It seems odd doesn’t it? People go on about global warming and the rising temperatures and yet some areas seem colder than normal. That’s weird! People go on about the melting icebergs and the rising oceans and then swear that we’re in for severe water shortages. How does that work? Global warming should cause warmer weather right? And higher oceans and melted glaciers should mean more water for the masses right? Sorry folks, but it’s just not that simple.
The Earth is a very large closed ecosystem. It is also dynamic, meaning it is constantly changing from one form into another. From the day that it formed from bits and pieces of rock and iron it has always been on the move, never predictable from one era to the next. When the dinosaurs walked this planet there weren’t any ice caps and it was a very, very hot place. The climates changed due to the effects of the animals that lived here, from natural disaster, or, more commonly, from natural processes, many of which we can barely comprehend. Over time our planet has steadily cooled to the balmy, but very comfortable blue ball on which we now reside.
In other words the world is in constant flux. Never the same from one day to the next. Natural processes cause the changes that we have adapted to from the time that we first appeared. Yet, there is a difference this time. Changes are coming so quick now that it is difficult to blame just natural process. There is little to any doubt in people’s mind that we have accelerated this global climate change. Even those who continue to throw forth violent denials can not deny that trees in the temperate zone bloom in March now instead of May and grow right through into November. That simple proof should be all you need.
In the coming decades we will be facing down some of the worst calamities to ever have been thrown against our species and dire and deadly water shortages will be one of the main ones. With the glaciers melting the water has to go somewhere and the oceans are the obvious destination. Water covers two thirds of this place we call home, but people are dying or will begin to die of severe water shortages very soon. With so much water flowing into the system and inundating coastal lands we should have more than enough to quench everyone’s thirst, right? Wrong. That water is salt water.
Most people with a third grade education know that drinking salt water will only kill you quicker.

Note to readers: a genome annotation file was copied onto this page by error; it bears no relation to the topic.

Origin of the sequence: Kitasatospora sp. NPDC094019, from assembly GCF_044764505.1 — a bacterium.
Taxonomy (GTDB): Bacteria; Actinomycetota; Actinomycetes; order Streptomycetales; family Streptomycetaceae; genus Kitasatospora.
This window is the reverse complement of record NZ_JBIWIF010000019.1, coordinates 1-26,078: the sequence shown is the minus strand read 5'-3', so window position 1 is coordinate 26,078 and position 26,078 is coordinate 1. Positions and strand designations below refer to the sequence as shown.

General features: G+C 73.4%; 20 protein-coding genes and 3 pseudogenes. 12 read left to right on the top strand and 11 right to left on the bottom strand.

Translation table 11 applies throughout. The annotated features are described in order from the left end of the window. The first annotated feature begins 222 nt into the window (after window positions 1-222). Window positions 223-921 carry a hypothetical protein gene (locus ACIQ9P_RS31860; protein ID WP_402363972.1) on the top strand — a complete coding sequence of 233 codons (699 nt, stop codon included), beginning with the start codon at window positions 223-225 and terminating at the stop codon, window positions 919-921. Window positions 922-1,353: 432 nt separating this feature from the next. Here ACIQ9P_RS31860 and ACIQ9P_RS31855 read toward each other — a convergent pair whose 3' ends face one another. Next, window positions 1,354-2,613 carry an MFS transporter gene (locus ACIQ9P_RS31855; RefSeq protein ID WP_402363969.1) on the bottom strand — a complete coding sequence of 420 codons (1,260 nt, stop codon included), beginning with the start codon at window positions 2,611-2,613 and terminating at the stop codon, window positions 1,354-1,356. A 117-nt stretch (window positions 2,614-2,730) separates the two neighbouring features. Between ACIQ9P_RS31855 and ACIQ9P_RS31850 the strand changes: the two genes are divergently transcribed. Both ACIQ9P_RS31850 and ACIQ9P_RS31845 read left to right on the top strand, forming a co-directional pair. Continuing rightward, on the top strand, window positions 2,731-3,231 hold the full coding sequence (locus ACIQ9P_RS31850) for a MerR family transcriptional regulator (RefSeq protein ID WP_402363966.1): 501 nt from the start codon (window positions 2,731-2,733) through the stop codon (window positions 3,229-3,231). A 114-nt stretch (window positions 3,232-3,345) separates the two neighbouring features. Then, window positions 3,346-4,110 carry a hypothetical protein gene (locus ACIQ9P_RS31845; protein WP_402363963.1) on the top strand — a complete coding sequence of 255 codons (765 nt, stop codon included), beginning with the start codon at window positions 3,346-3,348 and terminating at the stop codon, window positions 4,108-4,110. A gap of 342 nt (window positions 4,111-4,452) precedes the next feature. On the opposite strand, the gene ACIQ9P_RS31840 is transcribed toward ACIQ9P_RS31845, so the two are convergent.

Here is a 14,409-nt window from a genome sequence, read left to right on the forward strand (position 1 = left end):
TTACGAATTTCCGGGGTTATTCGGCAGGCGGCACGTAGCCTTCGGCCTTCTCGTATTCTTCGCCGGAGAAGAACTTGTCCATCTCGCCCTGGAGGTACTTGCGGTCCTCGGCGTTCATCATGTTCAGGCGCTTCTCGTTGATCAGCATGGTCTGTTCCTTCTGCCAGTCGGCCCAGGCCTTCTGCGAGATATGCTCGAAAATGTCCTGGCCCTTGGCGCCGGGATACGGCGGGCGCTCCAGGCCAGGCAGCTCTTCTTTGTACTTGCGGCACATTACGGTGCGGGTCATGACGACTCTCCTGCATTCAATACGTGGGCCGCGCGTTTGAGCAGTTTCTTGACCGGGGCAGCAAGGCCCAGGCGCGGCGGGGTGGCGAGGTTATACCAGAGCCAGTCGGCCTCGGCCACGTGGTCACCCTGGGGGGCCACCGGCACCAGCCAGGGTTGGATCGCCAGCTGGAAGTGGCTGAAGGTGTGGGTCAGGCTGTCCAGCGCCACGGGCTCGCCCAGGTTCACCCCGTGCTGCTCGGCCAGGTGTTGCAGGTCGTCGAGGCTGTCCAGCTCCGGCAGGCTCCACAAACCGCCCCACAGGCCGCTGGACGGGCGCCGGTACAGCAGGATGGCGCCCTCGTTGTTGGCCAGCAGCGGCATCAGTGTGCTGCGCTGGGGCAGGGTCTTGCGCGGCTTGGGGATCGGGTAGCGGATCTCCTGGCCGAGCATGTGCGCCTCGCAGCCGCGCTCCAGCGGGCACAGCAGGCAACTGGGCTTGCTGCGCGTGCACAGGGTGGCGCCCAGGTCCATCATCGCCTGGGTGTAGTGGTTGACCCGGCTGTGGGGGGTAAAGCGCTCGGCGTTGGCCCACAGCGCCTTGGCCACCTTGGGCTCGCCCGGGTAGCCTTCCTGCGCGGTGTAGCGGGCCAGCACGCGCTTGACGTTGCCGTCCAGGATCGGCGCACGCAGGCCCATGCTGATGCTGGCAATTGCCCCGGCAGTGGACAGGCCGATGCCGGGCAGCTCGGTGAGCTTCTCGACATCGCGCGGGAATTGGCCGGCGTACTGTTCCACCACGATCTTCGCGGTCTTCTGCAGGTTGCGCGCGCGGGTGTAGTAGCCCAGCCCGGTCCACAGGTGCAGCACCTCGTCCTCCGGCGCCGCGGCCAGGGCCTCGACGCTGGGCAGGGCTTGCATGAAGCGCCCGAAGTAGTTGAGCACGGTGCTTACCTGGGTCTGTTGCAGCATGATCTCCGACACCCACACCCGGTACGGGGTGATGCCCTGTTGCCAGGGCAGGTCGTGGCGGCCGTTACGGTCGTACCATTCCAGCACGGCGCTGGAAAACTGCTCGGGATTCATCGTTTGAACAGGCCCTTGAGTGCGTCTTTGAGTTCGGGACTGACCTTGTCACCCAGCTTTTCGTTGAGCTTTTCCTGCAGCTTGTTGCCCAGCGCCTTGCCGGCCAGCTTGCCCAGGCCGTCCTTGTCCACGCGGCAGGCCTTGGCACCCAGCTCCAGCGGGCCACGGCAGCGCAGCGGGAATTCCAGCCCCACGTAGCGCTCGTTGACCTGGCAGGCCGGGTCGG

So we can’t drink the water from glaciers because it is now part of the ocean, but we still have our aqueducts and stuff, right? Sure you do, but with such a large population and growing those aqueducts are running dry. Some towns have already begun drilling them out to reach deeper ground water. You may not know this because the water just continues to run from you faucets. You won’t even be aware of water shortages until they tell you to stop watering your lawns. With longer growing seasons the reliance on these water sources will be pushed to their limits. Sure longer growing season means more food, but put a heavy reliance on an unstable water table to make sure all the crops a watered. Drought in many places across the globe will only make this worse. Without the usual seasonal rains there will be nothing to replenish the aqueducts. Drought is just one affect of global warming. Flood is another.
Flooding can also create water situations. In this time of climate shift have you noticed that areas are either in drought in or in flood. Here in America the west coast has been experiencing drought so severe that wildfires have consumed millions of acres over the last decade. But on the other side of the continent there is flooding. Flooding compromises water supplies through damage and tainting. Hurricane Katrina flooded so much of New Orleans that there was no drinkable water left. The waste from industry and farming and of course sewage was thick on the top of the flood waters. So despite the fact that people were surrounded by a virtual sea they couldn’t drink any of it.
Can you grasp the magnitude of this dilemma yet. Obviously the world will change. We can not stop it. What we have done can not be undone. The time to stop it has passed. The question is what do you do now? Do you continue as always and make our situation worse or will you make a change? Will you buy a hybrid vehicle? Will you recycle your waste? Will you turn off the lights? Will you conserve our water? It’s simple to just turn off the faucet while you brush your teeth and cut five minute of shower time. Small changes lead to bigger ones and turning the water to the off position while scrub those pearly whites will give you the wonderful feeling of effort.
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